Dorset Wildlife

Where to watch Dolphins in Dorset

A good time for dolphin spotting

Few sights are more magical than a pod of dolphins off the beautiful Dorset coast and one of the best times to spot these enchanting sea creatures is the early autumn. Twenty-eight species of whales, dolphins and porpoises (collectively known as cetaceans) are recorded along the UK coastline, of which fourteen are recorded in the south west. The most common species reported in Dorset is the playful and highly intelligent bottlenose dolphin. Studies have shown that these beautiful creatures can solve problems, show empathy and display emotional intelligence; traits commonly seen in humans and primates. Dolphins can be spotted swimming, hunting and playing from clifftops, beaches, harbours and boats along the coast. Excited seabirds are a clear giveaway of surface activity. Keep your distance, use binoculars, be patient and look out for an irregular wave, a splash or even a dark fin breaking the surface.

Dolphin jumping in the sea ©John MacPherson 2020VISION 

Where to see dolphins

On the Isle of Purbeck, Durlston Head and Old Harry Rocks at Handfast Point are both renowned lookouts for pods of dolphins swimming off the iconic chalk cliffs. Moving further west, one of the county’s most celebrated dolphin watching spots is the Kimmeridge Cliffs, providing a breath-taking vantage point with spectacular views across the bay. The Dorset Wildlife Trust organise regular Dolphin Watch events when you can join the Marine Wardens to learn more about the different species of dolphins in Dorset and get tips on how to spot them. Visit dorsetwildlifetrust.org.uk/events. Last but not least on our list is Portland Bill, Dorset’s most southerly point and a wonderful place to see dolphins swimming in the shallow reefs and rocky outcrops.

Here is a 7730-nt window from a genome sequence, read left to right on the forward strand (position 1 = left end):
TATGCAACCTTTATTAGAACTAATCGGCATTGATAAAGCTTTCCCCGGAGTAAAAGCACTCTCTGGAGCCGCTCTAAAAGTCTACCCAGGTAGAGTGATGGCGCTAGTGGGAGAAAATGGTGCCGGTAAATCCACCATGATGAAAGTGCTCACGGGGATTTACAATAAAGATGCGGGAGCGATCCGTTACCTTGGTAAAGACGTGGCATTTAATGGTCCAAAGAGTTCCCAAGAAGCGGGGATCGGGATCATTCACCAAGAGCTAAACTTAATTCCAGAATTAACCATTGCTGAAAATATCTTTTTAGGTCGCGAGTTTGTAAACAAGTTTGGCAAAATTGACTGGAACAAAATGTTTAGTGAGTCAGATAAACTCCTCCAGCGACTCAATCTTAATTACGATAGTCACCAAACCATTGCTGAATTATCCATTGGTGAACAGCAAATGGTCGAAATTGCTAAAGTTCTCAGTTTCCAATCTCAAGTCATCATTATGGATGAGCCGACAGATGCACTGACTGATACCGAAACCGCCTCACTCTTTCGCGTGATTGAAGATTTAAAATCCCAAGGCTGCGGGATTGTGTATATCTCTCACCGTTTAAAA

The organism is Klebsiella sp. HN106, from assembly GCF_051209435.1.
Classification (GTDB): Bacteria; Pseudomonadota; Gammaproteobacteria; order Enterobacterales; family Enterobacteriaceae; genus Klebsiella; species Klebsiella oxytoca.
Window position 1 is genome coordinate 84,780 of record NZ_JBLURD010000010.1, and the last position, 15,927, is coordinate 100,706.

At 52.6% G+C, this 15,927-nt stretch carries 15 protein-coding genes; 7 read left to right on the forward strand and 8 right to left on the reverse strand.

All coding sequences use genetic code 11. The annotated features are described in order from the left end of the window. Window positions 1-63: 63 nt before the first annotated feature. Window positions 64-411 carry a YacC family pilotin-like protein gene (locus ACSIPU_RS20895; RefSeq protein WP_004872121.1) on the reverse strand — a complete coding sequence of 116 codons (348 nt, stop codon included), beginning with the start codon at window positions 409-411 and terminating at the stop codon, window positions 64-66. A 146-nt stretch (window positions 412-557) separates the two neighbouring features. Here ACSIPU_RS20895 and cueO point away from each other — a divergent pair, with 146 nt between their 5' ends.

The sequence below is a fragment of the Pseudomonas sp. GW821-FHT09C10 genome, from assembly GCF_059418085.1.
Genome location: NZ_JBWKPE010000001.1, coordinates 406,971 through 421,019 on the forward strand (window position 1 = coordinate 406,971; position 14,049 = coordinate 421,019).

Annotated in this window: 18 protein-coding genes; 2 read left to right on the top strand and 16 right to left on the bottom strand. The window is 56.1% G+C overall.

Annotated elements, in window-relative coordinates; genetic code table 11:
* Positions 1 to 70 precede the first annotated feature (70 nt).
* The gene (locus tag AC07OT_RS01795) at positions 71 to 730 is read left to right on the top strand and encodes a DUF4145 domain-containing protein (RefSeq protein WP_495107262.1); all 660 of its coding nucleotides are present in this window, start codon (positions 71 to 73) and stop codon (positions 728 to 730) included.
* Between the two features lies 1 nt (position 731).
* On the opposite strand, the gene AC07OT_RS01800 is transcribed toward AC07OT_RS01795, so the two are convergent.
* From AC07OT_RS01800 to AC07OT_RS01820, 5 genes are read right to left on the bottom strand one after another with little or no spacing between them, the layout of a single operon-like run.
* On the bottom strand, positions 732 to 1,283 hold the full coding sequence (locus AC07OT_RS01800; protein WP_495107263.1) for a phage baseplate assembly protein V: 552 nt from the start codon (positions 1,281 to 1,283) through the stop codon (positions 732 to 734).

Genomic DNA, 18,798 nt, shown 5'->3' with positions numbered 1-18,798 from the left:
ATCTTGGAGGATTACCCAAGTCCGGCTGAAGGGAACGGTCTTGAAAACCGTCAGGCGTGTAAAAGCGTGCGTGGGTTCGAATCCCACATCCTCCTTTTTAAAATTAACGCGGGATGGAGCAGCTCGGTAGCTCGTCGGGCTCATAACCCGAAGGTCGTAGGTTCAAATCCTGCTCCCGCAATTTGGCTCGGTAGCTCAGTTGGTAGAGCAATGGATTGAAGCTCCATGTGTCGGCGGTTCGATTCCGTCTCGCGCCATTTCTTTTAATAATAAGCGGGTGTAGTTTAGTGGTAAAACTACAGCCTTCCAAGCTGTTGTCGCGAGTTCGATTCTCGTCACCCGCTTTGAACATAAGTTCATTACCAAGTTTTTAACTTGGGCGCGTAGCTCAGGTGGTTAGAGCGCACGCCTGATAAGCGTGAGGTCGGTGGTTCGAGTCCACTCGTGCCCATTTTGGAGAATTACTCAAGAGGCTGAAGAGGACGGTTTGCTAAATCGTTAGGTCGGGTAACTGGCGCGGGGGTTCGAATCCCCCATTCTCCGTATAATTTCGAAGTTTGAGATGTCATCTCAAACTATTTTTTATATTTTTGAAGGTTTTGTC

Dolphins playing in the sea ©Chris Gomersall 2020VISION

Support Dorset’s marine wildlife

Despite having few natural predators along the Dorset coast, dolphins are nevertheless at huge risk from an increase in pressure from human activity. Dolphins get injured by speed boats, caught in fishing nets, affected by plastic pollution or other interactions with people. Find out more about the ways that Dorset Wildlife Trust protects and supports dolphins by visiting our website dorsetwildlifetrust.org.uk.

Hazel Ormrod, Dorset Wildlife Trust 

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